Yesterday in a televised address to the country, Italian premier Giuseppe Conte announced the implementation of nationwide restrictions on movement throughout Italy and its islands. The new “zone protetta” (“protected zone”) expands the “zona rossa” (“red zone”) lockdown that was put into place ￼across a broad swath of northern Italy ￼early Sunday morning.
Read the New York Times coverage here.
As of today, Italians are being advised not to leave their homes and are only allowed to travel between cities and towns if they are in possession of a signed declaration that their movement is absolutely necessary for work or health reasons or “extenuating circumstances.”
The government has assured citizens that goods will continue to circulate despite the lockdown. There are widespread reports of supermarkets being overwhelmed by shoppers concerned that shortages of essential items are inevitable.
It’s not clear what the short-term impact on the Italian wine trade will be. All the major Italian wine trade fairs, generally held during this time of year, have already been cancelled or postponed. Most Italian winemakers had already cancelled international travel plans before the nationwide lockdown took effect.
“Dear friends and customers,” wrote one Italian winery in an e-blast to its clients today, “we inform you that the cellar will be closed for visits and tastings until April 3. In the meantime, keep drinking [our wine] at home, and if you don’t have enough, contact us, we will do our best to help you.”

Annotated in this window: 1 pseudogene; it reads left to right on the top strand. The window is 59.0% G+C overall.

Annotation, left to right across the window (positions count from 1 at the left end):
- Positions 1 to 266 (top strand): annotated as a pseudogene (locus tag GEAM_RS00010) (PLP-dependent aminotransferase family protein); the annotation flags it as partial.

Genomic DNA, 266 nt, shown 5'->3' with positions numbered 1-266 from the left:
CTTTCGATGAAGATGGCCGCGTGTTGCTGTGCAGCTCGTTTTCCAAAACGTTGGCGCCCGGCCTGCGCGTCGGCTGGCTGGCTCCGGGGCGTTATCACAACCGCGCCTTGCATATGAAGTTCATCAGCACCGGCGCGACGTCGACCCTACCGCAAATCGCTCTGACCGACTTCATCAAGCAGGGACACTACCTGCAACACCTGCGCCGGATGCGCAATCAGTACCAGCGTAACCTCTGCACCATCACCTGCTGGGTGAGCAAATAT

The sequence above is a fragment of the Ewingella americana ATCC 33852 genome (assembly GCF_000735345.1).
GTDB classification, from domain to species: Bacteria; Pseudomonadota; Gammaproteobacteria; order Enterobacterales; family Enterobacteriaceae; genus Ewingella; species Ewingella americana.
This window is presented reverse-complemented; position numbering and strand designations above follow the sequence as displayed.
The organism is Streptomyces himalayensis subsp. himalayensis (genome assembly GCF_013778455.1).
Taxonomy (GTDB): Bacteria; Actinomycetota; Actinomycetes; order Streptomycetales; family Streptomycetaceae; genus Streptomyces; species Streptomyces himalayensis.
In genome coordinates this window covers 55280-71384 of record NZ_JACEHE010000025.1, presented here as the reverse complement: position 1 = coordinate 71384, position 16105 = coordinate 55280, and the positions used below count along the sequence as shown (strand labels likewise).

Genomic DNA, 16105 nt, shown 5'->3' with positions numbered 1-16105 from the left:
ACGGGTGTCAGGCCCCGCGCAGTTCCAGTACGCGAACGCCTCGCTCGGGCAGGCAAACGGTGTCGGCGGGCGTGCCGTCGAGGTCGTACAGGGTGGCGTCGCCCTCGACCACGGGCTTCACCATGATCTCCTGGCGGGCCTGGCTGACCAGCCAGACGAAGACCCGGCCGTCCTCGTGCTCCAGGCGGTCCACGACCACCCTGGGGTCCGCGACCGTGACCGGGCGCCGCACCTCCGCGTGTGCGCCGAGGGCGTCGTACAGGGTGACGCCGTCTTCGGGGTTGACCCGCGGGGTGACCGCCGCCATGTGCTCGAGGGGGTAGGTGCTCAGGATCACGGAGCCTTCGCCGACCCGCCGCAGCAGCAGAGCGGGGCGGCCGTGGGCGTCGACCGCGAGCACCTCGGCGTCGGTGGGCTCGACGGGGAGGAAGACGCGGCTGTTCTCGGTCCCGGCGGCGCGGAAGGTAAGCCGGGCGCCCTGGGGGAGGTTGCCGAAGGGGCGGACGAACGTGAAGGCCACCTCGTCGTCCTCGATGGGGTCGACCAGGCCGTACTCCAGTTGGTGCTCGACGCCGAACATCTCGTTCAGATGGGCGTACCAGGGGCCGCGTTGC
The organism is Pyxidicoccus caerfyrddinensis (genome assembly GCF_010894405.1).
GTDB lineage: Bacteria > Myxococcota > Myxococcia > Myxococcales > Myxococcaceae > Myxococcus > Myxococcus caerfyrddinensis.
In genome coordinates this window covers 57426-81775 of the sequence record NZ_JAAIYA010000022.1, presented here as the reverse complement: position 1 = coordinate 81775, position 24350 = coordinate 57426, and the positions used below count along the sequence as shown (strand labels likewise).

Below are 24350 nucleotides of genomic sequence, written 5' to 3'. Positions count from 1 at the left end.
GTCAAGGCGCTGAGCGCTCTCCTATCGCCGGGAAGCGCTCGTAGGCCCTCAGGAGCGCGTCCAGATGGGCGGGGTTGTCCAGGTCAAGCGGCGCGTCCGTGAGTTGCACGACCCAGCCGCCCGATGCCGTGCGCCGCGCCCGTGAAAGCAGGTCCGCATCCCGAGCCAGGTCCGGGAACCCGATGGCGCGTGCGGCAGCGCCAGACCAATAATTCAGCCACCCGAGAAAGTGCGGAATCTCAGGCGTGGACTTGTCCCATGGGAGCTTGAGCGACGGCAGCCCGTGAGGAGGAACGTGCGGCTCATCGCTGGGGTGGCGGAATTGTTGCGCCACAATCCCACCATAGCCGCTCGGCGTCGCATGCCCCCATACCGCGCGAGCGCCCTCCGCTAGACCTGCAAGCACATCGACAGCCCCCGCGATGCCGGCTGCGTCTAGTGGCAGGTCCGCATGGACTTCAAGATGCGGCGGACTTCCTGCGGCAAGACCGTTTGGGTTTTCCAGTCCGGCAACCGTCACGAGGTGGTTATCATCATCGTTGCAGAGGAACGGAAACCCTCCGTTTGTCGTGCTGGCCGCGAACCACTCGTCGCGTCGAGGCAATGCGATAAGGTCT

Nothing like this has happened in Italy since the Second World War.
I had been planning to travel to Italy next week but when I logged into my airline account manager this morning, I discovered that my flights to and from Milan had been cancelled by the carrier.
My Italian friends and colleagues, at least those with whom I’ve traded messages since the announcement of the new restrictions, agree that the new restrictions are necessary. One friend in Milan told me that people are getting restless and that some are planning to travel regardless of the new lockdown. It’s not clear how authorities will enforce the restrictions or how severe the penalties will be for those who travel without authorization.
“We all have to sacrifice something for the good of Italy,” said Conte in his address.
Right now, our hearts and prayers go out to all of our Italian sisters and brothers, especially those with elderly relatives. Italians, know that we stand with you. G-d bless Italy and all of us.
Photo by Rosita Dorigo.